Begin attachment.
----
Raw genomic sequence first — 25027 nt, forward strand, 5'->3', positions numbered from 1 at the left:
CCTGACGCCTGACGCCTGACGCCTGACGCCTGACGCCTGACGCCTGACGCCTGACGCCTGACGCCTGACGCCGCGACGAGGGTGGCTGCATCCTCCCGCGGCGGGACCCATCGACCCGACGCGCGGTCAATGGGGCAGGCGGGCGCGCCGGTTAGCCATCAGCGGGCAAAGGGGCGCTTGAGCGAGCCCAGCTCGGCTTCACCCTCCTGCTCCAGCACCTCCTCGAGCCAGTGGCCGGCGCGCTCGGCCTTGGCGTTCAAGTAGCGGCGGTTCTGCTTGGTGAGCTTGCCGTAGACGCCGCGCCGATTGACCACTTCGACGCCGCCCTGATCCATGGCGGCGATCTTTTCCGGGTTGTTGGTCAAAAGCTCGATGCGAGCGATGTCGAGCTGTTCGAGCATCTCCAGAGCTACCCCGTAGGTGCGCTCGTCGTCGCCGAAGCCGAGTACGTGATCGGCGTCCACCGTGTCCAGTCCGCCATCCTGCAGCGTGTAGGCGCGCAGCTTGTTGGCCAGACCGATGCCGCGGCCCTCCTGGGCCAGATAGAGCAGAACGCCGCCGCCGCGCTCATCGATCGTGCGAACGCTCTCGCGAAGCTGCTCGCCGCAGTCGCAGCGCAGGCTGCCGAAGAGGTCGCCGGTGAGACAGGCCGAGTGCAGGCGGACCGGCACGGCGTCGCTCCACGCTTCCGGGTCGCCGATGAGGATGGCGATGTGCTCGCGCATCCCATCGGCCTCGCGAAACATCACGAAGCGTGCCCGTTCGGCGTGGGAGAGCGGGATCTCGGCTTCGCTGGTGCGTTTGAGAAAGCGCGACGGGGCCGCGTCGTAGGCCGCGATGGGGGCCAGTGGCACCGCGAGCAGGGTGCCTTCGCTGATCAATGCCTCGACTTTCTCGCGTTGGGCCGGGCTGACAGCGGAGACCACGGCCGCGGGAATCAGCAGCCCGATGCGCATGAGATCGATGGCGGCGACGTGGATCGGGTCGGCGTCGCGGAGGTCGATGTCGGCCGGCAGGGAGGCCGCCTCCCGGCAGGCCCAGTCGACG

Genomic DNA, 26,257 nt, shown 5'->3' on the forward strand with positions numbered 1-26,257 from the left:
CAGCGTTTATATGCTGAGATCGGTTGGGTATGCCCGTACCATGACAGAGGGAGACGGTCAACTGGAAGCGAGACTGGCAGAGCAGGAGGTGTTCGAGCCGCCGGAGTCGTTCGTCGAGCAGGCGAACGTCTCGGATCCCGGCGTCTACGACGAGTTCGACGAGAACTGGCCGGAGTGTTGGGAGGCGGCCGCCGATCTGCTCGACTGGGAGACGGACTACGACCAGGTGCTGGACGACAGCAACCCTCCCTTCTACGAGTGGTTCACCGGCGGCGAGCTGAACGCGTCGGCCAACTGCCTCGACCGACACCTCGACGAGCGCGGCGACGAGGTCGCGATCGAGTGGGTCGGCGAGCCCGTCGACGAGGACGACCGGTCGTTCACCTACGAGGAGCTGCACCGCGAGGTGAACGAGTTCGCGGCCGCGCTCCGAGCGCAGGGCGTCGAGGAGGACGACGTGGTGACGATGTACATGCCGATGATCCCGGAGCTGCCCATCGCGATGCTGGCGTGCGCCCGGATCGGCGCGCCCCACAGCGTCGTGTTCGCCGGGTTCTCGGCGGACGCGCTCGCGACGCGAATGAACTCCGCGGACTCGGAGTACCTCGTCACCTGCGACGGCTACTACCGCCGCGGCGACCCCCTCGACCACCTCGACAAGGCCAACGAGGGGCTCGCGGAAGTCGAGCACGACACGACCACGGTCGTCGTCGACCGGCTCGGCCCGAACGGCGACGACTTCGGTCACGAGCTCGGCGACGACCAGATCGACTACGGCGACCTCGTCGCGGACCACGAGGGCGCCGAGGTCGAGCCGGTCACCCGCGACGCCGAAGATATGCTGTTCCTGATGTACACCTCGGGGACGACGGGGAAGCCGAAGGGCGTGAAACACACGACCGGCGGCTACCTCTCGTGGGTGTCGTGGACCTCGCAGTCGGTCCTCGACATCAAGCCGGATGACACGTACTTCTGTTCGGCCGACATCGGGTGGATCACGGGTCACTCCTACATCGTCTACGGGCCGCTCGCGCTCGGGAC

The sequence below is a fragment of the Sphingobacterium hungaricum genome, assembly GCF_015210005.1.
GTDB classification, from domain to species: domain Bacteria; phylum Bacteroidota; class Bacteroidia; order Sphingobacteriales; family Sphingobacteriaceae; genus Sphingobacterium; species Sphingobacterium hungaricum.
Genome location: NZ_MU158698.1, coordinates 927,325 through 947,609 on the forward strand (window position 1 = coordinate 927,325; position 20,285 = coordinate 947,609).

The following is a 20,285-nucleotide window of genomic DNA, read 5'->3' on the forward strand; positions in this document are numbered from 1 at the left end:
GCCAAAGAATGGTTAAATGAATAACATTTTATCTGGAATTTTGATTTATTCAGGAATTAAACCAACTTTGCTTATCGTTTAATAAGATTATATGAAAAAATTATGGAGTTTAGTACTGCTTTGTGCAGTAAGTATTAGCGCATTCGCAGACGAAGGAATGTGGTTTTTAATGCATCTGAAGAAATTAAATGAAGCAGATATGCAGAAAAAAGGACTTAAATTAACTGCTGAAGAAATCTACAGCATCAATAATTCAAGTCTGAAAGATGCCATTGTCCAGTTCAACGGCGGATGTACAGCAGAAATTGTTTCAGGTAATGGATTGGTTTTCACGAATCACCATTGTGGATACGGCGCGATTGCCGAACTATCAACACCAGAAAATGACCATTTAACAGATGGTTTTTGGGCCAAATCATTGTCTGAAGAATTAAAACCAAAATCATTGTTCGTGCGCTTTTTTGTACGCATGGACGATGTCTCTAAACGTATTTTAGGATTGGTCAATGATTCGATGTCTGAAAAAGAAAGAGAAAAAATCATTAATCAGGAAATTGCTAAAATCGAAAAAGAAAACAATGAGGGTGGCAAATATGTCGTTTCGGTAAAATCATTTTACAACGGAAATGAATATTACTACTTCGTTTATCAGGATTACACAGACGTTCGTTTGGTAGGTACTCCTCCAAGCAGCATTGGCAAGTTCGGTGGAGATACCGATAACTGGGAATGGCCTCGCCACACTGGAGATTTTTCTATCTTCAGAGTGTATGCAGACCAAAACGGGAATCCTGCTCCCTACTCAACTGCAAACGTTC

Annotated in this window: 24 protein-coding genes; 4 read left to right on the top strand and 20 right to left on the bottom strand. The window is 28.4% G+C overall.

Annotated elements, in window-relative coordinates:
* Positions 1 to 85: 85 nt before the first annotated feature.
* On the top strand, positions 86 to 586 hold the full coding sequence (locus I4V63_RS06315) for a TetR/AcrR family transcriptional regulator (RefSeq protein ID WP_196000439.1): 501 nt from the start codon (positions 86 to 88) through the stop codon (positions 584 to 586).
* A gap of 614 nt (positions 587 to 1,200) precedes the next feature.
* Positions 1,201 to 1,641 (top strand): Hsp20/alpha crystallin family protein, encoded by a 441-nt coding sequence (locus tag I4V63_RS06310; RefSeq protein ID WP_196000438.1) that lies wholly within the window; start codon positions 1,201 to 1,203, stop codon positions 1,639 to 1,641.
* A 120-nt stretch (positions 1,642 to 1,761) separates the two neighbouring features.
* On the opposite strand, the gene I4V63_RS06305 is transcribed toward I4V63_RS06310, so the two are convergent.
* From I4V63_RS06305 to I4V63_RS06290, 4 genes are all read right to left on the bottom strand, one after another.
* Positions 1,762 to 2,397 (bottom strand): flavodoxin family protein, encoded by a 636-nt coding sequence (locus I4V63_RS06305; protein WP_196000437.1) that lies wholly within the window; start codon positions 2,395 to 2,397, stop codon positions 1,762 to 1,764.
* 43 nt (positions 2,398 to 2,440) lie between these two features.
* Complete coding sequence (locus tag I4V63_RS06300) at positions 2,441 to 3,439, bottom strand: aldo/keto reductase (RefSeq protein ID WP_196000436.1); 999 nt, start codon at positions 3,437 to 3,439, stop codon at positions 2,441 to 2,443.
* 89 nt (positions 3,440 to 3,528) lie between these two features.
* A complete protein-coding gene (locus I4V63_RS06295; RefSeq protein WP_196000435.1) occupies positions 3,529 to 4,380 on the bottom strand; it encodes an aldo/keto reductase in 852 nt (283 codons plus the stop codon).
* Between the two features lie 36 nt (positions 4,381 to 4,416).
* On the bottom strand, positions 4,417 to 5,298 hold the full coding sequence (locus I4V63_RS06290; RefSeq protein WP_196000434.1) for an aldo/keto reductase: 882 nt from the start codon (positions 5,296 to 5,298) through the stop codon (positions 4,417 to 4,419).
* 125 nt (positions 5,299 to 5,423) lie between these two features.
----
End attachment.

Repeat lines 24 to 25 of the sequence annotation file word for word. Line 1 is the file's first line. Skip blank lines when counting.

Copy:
* Between the two features lie 36 nt (positions 4,381 to 4,416).
* On the bottom strand, positions 4,417 to 5,298 hold the full coding sequence (locus I4V63_RS06290; RefSeq protein WP_196000434.1) for an aldo/keto reductase: 882 nt from the start codon (positions 5,296 to 5,298) through the stop codon (positions 4,417 to 4,419).